APS seeks partners to expand solar energy in Arizona

As part of an initiative to add enough new renewable energy to power the equivalent of 3 million solar panels by 2025, Arizona Public Service (APS) is seeking partners to bring two projects to fruition.

APS, the state’s largest utility, recently announced initiatives to produce nearly one gigawatt of new clean energy to provide customers with more renewable energy after the sun goes down.

Now, it is issuing requests for proposals for solar and battery installations to reach that goal.

“These projects aim to make solar work harder for APS customers and ensure our state’s peak energy needs are met with even more clean energy,” said Brad Albert, Vice President of Resource Management for APS. “Gone are the days of the sun dictating solar power’s hours. With our new energy storage projects, APS will be giving customers solar after sunset.”

The first request for proposals (RFP) seeks partners to add batteries to existing APS solar plants in rural Arizona, storing their power for use after the panels stop producing each day.

A second partner is sought to develop a large new solar plant, paired with storage.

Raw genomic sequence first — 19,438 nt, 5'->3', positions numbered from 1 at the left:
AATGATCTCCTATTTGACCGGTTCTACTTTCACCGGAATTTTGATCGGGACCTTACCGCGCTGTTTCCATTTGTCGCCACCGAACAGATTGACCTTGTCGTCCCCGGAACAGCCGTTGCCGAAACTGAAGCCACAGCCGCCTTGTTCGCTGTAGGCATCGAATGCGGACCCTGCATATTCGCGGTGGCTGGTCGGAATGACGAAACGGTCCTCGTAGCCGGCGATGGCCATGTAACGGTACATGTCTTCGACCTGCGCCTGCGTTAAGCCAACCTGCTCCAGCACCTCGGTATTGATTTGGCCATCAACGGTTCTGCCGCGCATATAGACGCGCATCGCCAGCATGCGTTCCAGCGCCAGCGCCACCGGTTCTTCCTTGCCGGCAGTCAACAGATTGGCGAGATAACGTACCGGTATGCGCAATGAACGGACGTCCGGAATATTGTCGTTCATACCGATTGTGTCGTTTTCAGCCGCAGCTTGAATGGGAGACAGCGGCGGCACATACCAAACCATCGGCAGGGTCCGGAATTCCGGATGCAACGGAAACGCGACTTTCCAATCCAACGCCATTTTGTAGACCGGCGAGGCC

These projects are the next step in APS’s goal to add to its arsenal of renewable energy resources to meet growing demand.

APS customers need almost double the electricity at peak times in the summer than other times of the year. These projects will allow the company to serve Arizona’s unique and growing power needs with expanded solar and energy storage, company officials said.

Storage at existing solar plants APS is seeking partners to bring more storage to rural Arizona by installing batteries at existing solar plants in Chino Valley and Red Rock.

The Chino Valley facility in Yavapai County provides 19 megawatts of clean, solar energy. Red Rock in Pinal County, APS’s newest and largest owned solar facility, provides 40 megawatts. Both batteries will be operational by 2021.

New solar-plus-storage plants APS plans to build 500 megawatts of new solar generation plus storage and stand-alone battery storage by 2025. APS is seeking partners to build the first of these: a new 100-megawatt solar facility to be paired with a 100-megawatt battery.

Phoenix-based APS serves about 2.7 million people in Arizona. Using a balanced energy mix that is 50 percent carbon-free, APS has one of the country’s most substantial renewable energy portfolios. It also owns and operates the Palo Verde Generating Station, the country’s top power producer and largest producer of carbon-free energy.

Information about proposal requirements and bidder registration will be available online April 3, at APS request for proposals.

For more information on APS’ solar storage and other clean-energy advances, visit managing solar after sunset.

Victoria Harker

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